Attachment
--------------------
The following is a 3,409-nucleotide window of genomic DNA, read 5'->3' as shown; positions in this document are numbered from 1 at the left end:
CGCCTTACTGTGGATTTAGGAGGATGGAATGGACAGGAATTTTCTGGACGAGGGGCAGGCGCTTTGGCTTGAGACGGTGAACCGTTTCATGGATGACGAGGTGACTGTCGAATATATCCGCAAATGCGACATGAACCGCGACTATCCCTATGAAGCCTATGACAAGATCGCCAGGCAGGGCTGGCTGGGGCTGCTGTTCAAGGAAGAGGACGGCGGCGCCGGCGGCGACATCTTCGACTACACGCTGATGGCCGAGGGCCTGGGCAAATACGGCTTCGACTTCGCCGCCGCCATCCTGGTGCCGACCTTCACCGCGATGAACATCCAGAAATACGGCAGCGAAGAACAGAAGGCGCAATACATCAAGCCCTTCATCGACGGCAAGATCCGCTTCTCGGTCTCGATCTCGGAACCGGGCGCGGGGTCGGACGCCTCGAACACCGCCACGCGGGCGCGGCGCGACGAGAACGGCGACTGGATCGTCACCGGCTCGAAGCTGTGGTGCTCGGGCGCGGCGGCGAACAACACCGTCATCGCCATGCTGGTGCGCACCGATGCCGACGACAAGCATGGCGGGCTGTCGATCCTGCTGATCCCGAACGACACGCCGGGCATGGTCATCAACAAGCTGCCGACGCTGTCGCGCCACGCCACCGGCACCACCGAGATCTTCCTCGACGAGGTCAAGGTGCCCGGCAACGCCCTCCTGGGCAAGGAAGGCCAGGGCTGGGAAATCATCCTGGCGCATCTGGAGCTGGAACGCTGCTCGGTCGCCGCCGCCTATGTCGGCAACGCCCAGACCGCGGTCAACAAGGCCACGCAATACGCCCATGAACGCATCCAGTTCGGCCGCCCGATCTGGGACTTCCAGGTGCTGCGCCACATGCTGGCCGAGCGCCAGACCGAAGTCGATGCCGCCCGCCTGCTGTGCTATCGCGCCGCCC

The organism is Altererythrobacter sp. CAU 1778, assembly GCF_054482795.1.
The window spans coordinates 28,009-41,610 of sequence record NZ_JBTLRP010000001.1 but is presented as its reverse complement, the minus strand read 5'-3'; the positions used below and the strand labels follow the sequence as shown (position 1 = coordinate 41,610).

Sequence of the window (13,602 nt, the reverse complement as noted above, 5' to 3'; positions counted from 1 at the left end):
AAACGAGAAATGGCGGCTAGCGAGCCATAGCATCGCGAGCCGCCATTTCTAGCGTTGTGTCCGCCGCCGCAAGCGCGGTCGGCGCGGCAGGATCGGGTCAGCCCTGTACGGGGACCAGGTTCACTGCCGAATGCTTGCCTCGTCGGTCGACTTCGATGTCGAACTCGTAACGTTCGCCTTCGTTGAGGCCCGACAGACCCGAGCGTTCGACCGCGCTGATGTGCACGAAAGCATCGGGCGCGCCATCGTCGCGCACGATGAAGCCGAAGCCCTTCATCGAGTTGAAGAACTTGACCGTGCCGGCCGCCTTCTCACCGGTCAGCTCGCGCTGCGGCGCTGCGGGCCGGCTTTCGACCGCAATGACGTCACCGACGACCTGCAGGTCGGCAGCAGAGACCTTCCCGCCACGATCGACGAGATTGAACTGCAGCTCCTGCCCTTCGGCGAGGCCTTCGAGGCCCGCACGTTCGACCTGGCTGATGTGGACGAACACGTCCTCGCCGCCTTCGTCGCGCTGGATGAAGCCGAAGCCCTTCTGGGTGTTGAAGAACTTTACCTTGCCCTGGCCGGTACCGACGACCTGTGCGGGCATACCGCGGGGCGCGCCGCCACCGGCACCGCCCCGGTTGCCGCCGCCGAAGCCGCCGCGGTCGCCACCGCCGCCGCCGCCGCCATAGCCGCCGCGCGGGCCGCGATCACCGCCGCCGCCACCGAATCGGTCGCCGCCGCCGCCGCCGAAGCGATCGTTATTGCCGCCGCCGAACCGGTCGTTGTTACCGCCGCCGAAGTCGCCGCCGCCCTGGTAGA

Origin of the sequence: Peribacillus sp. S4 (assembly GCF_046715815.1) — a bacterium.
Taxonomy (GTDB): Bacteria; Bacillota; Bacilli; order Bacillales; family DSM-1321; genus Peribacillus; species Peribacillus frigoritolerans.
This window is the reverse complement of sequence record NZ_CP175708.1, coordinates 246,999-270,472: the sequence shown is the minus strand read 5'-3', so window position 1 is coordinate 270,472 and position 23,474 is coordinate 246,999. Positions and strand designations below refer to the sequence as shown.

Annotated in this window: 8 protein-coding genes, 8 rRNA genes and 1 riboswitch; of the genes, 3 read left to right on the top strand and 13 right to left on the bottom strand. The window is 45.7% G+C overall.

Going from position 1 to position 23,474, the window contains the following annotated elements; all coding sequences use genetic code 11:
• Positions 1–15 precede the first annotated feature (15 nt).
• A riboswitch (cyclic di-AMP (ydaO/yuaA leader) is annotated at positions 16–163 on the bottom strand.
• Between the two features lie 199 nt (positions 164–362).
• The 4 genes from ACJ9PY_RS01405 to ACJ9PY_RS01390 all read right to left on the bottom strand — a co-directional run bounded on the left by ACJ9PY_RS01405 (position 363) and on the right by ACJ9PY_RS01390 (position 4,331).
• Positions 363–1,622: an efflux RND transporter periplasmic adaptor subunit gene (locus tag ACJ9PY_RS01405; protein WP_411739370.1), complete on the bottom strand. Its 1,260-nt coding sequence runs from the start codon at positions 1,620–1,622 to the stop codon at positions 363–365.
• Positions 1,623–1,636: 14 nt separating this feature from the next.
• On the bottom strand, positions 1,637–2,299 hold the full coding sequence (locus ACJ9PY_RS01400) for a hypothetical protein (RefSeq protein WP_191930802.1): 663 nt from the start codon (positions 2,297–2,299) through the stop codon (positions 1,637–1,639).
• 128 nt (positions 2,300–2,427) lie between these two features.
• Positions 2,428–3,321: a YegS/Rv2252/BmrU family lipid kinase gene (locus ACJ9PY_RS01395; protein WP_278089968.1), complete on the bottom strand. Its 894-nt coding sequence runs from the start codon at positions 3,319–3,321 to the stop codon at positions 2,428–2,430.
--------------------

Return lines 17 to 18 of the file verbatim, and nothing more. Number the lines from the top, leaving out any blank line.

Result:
• Positions 1,623–1,636: 14 nt separating this feature from the next.
• On the bottom strand, positions 1,637–2,299 hold the full coding sequence (locus ACJ9PY_RS01400) for a hypothetical protein (RefSeq protein WP_191930802.1): 663 nt from the start codon (positions 2,297–2,299) through the stop codon (positions 1,637–1,639).